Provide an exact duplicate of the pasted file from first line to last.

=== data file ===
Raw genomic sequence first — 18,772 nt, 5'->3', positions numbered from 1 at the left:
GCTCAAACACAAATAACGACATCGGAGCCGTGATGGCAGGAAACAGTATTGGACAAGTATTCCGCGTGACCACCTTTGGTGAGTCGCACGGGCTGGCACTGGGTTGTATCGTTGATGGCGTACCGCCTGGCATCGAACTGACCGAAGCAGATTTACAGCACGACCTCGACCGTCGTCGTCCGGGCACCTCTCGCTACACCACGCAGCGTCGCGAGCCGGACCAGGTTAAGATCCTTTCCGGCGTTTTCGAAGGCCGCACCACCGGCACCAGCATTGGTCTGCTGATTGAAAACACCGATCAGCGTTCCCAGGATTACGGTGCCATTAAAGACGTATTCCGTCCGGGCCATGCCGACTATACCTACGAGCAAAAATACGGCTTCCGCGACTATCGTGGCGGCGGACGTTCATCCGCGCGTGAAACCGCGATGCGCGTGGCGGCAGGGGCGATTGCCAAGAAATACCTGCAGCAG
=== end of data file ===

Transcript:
Raw genomic sequence first — 18,772 nt, 5'->3', positions numbered from 1 at the left:
GCTCAAACACAAATAACGACATCGGAGCCGTGATGGCAGGAAACAGTATTGGACAAGTATTCCGCGTGACCACCTTTGGTGAGTCGCACGGGCTGGCACTGGGTTGTATCGTTGATGGCGTACCGCCTGGCATCGAACTGACCGAAGCAGATTTACAGCACGACCTCGACCGTCGTCGTCCGGGCACCTCTCGCTACACCACGCAGCGTCGCGAGCCGGACCAGGTTAAGATCCTTTCCGGCGTTTTCGAAGGCCGCACCACCGGCACCAGCATTGGTCTGCTGATTGAAAACACCGATCAGCGTTCCCAGGATTACGGTGCCATTAAAGACGTATTCCGTCCGGGCCATGCCGACTATACCTACGAGCAAAAATACGGCTTCCGCGACTATCGTGGCGGCGGACGTTCATCCGCGCGTGAAACCGCGATGCGCGTGGCGGCAGGGGCGATTGCCAAGAAATACCTGCAGCAG